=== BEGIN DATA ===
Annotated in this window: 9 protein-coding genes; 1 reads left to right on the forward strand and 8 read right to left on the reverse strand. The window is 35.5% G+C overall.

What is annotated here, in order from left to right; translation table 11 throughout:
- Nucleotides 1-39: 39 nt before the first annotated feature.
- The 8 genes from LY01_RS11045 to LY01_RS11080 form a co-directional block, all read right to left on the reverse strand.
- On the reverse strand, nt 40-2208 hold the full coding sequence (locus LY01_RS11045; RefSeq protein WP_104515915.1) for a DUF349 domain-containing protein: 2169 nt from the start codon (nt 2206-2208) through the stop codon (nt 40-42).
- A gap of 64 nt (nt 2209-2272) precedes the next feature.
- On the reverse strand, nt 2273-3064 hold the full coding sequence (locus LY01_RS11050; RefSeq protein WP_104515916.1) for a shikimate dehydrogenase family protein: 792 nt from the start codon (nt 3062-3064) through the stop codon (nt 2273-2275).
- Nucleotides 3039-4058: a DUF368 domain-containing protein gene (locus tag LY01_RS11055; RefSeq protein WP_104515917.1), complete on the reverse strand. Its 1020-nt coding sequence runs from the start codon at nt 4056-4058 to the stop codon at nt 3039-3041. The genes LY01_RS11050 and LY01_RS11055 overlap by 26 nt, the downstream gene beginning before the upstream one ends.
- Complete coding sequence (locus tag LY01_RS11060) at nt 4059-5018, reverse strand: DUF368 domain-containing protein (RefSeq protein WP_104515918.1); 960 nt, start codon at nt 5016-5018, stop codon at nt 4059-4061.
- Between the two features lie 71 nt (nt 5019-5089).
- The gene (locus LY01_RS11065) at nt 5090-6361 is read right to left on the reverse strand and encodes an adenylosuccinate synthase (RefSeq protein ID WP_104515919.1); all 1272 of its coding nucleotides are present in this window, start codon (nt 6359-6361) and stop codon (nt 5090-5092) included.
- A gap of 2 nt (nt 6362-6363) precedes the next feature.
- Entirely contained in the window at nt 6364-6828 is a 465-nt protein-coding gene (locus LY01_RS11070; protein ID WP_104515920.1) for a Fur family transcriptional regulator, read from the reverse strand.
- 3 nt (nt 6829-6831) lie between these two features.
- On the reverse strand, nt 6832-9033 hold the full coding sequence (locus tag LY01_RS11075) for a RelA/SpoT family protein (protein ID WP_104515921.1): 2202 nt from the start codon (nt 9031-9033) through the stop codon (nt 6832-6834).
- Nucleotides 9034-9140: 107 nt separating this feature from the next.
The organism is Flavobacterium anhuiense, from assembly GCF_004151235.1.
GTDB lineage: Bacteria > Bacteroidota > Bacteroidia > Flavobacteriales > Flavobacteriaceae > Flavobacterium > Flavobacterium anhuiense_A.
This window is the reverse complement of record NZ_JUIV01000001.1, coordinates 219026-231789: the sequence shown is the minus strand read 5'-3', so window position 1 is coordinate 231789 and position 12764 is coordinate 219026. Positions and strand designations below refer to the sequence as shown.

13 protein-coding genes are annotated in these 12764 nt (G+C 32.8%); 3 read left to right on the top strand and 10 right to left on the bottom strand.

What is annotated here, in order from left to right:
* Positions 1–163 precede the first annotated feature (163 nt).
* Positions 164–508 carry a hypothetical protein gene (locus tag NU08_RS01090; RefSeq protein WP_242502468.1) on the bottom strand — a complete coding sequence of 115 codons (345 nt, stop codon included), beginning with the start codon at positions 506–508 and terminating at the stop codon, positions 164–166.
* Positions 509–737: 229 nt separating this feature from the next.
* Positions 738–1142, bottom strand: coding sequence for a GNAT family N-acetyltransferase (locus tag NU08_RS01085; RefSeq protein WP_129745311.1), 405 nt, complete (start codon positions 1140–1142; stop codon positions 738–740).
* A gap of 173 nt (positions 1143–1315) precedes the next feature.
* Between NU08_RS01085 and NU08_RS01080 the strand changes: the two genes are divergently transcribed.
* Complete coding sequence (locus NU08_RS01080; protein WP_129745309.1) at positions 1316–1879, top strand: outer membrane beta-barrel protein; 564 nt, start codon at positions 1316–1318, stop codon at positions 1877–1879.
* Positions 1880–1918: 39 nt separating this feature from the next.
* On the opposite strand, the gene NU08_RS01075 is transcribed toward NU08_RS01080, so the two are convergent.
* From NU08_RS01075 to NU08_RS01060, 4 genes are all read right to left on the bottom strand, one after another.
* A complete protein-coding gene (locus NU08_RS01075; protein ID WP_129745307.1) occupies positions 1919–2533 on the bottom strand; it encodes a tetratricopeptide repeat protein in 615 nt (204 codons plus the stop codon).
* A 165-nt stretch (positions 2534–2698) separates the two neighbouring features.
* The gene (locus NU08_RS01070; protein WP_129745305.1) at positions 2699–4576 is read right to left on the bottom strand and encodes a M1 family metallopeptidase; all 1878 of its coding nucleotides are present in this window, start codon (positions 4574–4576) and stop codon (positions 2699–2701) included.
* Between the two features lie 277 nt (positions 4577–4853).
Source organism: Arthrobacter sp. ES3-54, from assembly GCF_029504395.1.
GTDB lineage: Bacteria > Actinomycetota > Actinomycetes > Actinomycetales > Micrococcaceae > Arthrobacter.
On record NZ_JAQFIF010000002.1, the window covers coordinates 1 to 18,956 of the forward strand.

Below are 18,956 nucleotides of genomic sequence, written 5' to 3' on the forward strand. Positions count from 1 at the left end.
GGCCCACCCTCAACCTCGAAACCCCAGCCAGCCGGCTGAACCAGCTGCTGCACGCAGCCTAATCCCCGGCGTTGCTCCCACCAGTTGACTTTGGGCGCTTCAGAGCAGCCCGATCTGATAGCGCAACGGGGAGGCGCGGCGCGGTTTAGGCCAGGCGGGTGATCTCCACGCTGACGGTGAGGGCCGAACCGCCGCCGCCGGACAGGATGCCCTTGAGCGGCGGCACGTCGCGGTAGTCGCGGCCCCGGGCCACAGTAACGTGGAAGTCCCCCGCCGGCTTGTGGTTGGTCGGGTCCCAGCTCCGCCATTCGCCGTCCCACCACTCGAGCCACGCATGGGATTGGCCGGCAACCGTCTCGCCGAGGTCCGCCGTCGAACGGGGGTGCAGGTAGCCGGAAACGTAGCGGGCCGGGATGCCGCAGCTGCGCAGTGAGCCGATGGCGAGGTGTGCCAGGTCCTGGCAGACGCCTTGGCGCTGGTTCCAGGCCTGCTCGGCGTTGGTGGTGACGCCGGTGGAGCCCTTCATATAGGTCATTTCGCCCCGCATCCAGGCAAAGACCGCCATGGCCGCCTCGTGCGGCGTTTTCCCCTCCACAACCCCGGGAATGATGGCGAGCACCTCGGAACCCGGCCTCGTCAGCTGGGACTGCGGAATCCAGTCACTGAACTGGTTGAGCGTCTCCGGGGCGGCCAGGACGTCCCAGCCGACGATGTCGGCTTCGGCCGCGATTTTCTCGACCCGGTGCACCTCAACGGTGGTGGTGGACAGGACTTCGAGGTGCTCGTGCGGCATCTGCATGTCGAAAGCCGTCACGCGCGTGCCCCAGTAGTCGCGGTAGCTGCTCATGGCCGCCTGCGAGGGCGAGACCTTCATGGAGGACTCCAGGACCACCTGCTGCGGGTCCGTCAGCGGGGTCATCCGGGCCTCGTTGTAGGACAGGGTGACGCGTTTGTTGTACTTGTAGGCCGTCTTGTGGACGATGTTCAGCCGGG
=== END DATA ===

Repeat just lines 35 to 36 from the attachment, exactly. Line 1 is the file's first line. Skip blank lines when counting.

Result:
* Between the two features lie 277 nt (positions 4577–4853).
Source organism: Arthrobacter sp. ES3-54, from assembly GCF_029504395.1.